Senior parents can live independently at home

It’s a situation more and more adult children have to face every year: finding care for a senior parent, especially when the parent lives in a different town or state. With more than 40 million Americans collecting Social Security checks, loved ones are evaluating assisted living programs and how to make independent living for seniors possible.

Life expectancy is just short of 80 years, according to the Centers for Disease Control and Prevention, and older seniors often face increasing health issues, which require them to have some sort of living assistance.

Susan Imes of Ashland, Ken. recently learned how becoming a caregiver meant understanding her mother’s independence and history.

“Last year, when she lived alone, she fell in the middle of the night and broke her back,” Imes says. “She lay on the floor all night long. Now that she lives with me, and has fallen in her room, I’ve come to realize: she will not call out for help. She’s lived alone for 25 years, and she’s just not used to asking for help.”

The average cost of assisted living is $200 a day, and 86 percent of caregivers say that caregiving impacts their work situations, according to caring.com. For adult children living a state away, or even on the other side of the country, finding ways to keep mom or dad at home safely requires different options.

Many caregivers have their parents live with them, to help save costs and to keep a better eye on their safety. But that doesn’t help when the caregiver is away for work, running errands or even sleeping.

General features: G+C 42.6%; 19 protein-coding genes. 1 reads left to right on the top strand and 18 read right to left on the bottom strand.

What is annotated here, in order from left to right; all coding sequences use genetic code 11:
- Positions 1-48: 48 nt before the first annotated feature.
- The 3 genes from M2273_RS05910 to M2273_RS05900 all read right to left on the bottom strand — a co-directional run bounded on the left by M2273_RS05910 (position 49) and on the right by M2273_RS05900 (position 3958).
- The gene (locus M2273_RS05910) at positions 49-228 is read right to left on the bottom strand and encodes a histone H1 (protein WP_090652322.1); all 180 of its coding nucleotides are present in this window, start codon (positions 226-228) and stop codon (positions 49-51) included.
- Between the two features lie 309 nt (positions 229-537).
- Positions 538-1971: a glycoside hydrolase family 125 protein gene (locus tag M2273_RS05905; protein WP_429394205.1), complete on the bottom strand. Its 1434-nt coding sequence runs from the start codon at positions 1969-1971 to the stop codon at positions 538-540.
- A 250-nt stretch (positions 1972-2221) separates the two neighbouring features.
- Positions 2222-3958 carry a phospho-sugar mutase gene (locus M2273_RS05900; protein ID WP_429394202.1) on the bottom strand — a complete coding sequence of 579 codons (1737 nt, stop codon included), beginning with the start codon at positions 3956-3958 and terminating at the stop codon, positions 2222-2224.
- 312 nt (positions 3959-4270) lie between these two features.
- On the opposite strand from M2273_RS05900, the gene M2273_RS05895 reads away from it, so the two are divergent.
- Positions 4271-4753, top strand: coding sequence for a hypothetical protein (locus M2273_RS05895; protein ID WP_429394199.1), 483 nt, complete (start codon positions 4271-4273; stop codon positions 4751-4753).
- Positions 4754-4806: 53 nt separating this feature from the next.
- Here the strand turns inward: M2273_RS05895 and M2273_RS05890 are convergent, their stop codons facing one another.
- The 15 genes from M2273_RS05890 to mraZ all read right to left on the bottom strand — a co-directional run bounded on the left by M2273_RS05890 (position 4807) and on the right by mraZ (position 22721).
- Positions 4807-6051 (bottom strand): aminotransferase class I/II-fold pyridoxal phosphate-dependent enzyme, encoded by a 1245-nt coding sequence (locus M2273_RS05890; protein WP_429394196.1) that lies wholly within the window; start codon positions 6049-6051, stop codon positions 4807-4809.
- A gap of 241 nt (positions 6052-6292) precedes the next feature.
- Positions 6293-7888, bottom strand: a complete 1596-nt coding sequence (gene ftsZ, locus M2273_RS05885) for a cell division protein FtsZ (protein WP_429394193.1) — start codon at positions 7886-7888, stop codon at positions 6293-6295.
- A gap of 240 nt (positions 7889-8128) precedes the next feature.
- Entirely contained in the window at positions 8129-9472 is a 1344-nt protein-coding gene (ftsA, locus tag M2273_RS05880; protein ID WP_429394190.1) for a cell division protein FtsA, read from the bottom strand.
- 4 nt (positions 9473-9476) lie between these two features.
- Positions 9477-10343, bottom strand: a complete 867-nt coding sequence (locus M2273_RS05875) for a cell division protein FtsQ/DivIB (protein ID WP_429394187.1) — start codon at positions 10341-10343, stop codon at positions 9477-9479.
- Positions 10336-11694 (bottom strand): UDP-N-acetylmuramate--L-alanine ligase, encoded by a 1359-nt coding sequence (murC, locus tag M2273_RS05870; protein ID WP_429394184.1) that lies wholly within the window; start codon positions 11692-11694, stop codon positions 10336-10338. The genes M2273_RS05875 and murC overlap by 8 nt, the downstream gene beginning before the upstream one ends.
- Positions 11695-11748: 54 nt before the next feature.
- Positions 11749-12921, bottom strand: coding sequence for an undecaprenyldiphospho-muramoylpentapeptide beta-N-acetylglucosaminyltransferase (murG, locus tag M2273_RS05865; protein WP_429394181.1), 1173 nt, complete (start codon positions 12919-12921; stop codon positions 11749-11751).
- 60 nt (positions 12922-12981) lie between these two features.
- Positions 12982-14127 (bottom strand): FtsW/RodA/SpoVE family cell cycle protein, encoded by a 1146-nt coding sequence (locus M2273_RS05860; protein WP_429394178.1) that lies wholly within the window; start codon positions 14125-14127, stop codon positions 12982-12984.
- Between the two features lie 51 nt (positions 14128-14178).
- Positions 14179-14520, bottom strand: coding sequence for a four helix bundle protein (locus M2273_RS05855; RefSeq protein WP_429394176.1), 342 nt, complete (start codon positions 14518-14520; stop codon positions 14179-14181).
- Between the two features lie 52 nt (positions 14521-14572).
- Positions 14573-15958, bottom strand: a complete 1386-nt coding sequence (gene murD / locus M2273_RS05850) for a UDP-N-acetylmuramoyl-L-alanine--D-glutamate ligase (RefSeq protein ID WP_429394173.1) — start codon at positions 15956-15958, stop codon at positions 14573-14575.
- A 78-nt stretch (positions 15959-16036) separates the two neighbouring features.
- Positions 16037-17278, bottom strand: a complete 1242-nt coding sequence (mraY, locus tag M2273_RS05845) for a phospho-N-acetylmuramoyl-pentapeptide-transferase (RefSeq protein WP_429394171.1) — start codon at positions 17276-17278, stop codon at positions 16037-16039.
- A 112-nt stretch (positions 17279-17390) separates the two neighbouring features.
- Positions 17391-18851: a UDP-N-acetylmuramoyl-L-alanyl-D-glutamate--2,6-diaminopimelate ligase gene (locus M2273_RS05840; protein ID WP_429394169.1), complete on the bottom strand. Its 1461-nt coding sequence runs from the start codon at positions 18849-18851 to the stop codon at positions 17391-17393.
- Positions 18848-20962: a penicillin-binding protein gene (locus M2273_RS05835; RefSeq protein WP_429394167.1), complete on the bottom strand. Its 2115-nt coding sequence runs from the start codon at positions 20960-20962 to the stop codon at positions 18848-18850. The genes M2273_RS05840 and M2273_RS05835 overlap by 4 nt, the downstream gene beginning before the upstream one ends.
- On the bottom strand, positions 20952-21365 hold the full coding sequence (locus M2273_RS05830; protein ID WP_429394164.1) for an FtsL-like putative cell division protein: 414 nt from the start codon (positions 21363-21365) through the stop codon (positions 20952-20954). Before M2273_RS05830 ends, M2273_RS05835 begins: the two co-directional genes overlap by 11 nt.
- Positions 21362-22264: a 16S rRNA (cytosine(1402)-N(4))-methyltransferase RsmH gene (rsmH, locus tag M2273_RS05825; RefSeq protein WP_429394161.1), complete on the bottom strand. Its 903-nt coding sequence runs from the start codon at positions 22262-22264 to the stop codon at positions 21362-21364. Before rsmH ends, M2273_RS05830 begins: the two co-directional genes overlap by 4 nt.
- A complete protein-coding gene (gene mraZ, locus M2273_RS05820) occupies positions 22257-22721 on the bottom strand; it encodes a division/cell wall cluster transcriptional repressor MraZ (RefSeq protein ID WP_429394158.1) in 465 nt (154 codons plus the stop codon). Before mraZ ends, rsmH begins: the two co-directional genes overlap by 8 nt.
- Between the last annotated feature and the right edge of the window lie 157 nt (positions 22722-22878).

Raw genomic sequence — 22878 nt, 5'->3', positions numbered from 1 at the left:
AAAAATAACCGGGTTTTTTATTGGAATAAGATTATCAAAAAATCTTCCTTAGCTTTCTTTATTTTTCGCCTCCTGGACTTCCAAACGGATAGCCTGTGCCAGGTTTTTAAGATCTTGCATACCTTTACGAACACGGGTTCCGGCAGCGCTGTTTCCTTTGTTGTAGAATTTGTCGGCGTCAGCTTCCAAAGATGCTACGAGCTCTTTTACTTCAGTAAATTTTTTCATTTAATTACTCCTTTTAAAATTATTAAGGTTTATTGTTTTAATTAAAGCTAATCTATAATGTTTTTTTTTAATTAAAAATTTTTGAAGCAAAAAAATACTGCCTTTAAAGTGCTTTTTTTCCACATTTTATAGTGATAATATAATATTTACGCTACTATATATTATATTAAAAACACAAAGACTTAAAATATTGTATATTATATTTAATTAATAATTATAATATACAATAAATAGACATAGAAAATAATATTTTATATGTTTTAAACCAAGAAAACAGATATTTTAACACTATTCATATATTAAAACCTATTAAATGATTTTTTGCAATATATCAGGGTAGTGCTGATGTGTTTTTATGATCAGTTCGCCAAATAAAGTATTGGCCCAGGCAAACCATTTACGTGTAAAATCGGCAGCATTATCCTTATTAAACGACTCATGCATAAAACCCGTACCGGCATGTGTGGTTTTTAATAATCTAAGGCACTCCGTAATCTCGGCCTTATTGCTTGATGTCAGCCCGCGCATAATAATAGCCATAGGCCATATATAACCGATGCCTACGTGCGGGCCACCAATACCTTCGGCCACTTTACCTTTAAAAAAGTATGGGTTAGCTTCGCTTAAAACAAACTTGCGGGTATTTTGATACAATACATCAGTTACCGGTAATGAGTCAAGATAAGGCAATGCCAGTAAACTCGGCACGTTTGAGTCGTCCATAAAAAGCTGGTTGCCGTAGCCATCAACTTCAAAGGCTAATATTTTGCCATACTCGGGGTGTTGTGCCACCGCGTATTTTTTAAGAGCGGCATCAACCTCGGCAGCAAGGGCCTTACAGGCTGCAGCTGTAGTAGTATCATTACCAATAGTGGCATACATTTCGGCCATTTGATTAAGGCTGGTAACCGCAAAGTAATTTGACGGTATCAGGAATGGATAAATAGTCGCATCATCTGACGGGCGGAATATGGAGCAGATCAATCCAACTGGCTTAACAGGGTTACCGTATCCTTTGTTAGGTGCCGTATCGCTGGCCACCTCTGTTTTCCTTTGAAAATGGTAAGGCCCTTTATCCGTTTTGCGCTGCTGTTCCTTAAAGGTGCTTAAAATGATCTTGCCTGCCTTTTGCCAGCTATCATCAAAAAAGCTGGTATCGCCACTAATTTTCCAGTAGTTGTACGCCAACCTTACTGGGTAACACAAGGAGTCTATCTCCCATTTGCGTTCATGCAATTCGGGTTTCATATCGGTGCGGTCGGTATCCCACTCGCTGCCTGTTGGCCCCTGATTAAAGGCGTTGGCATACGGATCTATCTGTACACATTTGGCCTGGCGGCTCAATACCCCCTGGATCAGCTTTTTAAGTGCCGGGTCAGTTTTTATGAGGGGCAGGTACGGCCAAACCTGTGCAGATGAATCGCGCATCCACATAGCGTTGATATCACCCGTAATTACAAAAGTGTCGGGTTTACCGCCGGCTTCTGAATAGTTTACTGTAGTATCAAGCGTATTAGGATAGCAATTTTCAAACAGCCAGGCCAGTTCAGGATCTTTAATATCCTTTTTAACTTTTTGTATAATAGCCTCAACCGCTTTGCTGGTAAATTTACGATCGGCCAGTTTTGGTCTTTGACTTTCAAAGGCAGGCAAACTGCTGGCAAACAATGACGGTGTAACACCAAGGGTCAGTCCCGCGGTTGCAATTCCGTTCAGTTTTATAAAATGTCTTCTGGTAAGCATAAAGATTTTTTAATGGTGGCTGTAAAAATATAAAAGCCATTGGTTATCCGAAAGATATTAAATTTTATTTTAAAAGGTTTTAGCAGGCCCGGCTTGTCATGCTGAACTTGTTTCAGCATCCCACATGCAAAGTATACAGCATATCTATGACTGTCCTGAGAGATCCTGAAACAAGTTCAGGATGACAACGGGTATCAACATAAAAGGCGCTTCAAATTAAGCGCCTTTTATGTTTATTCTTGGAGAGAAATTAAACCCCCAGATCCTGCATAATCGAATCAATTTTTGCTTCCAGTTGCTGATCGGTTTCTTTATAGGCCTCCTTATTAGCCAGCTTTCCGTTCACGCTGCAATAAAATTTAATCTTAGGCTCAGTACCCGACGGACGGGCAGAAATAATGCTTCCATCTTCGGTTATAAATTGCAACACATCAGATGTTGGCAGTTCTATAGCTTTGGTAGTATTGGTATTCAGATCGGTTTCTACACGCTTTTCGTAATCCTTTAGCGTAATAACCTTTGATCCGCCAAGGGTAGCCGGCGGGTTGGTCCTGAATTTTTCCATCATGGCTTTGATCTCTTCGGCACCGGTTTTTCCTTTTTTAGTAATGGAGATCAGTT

“She gets confused at night, and doesn’t want to bother anybody,” Imes says about her mom. “She can be surrounded by phones, wearing a pendant, and she’ll just lay there until somebody finds her.”

Installing an alert program like BeClose allows seniors to stay independent, but also connected. A remote caregiver can view information about activity happening in the home on a private website or set up custom notifications to send alerts to mobile devices and email should anything be out of the ordinary. This wireless and hands-free system detects if someone were to fall in the home, for example. It doesn’t require the person to be conscious or push a button to receive help and sends an alert to the caregiver. In fact, in 80 percent of senior falls where the person was found helpless in their home, the person did not use their call alarm to summon help, according to J. Flemming and C. Brayne in “Inability to get up after falling, subsequent time on floor, and summoning help: prospective cohort study in people over 90.” Visit www.beclose.com for more information.

Even for seniors who aren’t very mobile, it’s not difficult for a caregiver to establish a public support system. For example, caregivers can connect with neighbors about keeping an eye on movement in the house (i.e. window curtains opening in the mornings and closing in the evenings), or the mail delivery service about mail being removed from the box each day. Establishing these connections can help ensure a senior’s safety.

Finally, one of the biggest safety concerns for seniors living alone at home is tripping and falling. Cluttered homes are not good for aging in place. Caregivers can work with their parent to remove tripping hazards and install safety guards like handrails to help keep the parent safer.

Imes says it’s hard to watch her mom suffer from dementia, but is less worried about her mom’s safety now that she’s using an alert program and can keep an eye on her mom while at work.

“I wish I’d gotten BeClose at my mom’s place five years ago,” Imes says. “I wouldn’t have had to make as many phone calls, or had to go over and check on her at lunch when she left her phone off the hook. I could’ve just gone online when I was at work. And she wouldn’t have fallen and laid on the floor all night, because I would have gotten an alert to tell me that she wasn’t back in bed.”

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